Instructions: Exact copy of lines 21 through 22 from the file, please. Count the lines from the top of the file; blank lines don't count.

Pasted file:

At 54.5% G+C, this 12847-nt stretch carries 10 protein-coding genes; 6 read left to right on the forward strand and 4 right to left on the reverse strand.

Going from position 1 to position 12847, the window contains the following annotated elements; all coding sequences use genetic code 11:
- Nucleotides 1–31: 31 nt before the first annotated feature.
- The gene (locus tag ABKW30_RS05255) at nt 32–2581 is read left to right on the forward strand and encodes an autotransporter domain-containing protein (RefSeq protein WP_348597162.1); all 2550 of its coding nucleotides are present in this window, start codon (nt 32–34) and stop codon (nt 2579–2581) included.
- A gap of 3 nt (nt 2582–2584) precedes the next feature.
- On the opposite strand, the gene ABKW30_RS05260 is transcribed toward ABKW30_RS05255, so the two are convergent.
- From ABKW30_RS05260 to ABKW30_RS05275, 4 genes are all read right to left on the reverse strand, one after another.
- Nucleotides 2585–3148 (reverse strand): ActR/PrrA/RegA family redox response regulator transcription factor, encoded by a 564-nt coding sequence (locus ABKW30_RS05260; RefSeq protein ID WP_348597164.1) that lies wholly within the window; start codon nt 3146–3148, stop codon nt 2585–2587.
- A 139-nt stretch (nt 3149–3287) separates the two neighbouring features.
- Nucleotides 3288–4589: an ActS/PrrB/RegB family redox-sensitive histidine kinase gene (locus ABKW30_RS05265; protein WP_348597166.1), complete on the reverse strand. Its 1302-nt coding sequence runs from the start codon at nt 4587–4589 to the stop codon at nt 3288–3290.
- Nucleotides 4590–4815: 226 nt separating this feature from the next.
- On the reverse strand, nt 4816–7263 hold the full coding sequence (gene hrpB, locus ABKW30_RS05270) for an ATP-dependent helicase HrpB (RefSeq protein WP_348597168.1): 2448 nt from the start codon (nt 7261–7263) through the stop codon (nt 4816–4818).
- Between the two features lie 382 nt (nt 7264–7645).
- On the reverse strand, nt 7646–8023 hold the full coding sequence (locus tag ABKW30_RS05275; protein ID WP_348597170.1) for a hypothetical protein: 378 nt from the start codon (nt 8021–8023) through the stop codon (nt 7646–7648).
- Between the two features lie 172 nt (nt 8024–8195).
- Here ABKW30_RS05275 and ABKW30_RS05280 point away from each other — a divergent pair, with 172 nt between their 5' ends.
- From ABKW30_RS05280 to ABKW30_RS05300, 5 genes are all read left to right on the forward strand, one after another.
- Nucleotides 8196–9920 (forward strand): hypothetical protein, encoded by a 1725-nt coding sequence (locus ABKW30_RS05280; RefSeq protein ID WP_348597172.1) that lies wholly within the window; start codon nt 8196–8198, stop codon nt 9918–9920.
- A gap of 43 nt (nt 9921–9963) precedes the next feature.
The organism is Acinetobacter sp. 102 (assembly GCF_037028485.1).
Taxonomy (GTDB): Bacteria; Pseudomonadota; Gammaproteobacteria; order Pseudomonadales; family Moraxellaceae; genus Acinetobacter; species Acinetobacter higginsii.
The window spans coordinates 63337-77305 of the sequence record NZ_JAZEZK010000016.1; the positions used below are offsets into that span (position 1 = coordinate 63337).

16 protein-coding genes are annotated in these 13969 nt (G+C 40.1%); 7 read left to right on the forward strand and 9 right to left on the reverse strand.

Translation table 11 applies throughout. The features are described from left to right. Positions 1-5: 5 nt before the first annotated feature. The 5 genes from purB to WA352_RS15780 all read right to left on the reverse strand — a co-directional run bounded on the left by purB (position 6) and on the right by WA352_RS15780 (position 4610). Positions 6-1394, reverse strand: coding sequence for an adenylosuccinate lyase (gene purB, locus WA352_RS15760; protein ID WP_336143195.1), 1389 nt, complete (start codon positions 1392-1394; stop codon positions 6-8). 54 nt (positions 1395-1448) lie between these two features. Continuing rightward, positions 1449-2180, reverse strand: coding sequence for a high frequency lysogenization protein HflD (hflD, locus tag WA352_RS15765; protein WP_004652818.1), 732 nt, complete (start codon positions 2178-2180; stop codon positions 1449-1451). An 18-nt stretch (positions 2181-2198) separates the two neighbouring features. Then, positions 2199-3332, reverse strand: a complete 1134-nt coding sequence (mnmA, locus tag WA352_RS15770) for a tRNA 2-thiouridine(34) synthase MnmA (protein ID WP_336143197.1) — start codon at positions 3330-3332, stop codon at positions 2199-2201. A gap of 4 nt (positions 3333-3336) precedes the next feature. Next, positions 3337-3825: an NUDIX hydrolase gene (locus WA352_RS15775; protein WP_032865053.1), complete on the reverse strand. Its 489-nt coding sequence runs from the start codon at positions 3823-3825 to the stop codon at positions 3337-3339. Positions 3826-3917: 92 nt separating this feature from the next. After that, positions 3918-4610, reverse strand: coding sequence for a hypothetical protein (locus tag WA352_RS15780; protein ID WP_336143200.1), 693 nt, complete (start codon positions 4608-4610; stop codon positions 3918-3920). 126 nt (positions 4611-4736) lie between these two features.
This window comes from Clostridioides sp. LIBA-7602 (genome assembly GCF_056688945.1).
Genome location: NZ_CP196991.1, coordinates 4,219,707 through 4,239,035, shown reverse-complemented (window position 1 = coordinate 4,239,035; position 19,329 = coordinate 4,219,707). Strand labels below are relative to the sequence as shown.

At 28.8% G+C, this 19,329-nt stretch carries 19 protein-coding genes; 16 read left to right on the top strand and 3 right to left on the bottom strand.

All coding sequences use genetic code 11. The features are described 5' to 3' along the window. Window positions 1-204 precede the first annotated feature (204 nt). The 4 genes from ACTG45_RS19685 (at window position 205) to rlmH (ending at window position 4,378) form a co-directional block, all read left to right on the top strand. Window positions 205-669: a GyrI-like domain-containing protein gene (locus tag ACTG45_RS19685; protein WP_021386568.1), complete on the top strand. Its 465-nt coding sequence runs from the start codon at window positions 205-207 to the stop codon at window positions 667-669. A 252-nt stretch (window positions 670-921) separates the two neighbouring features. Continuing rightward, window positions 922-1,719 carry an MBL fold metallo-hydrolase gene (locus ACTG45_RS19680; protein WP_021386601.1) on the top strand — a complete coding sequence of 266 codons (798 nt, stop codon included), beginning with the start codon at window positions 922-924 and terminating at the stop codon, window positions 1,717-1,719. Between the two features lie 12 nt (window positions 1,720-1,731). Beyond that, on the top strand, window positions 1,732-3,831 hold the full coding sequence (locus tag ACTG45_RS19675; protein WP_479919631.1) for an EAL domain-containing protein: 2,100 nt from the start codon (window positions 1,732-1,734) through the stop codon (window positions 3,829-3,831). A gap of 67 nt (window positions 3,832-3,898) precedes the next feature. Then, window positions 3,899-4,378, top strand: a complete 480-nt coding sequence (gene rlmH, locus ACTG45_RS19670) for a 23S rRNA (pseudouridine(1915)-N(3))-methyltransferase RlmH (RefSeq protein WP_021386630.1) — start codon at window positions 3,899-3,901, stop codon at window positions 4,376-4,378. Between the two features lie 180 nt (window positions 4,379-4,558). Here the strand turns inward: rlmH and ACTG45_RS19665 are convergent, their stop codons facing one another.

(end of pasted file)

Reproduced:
Taxonomy (GTDB): Bacteria; Pseudomonadota; Gammaproteobacteria; order Pseudomonadales; family Moraxellaceae; genus Acinetobacter; species Acinetobacter higginsii.
The window spans coordinates 63337-77305 of the sequence record NZ_JAZEZK010000016.1; the positions used below are offsets into that span (position 1 = coordinate 63337).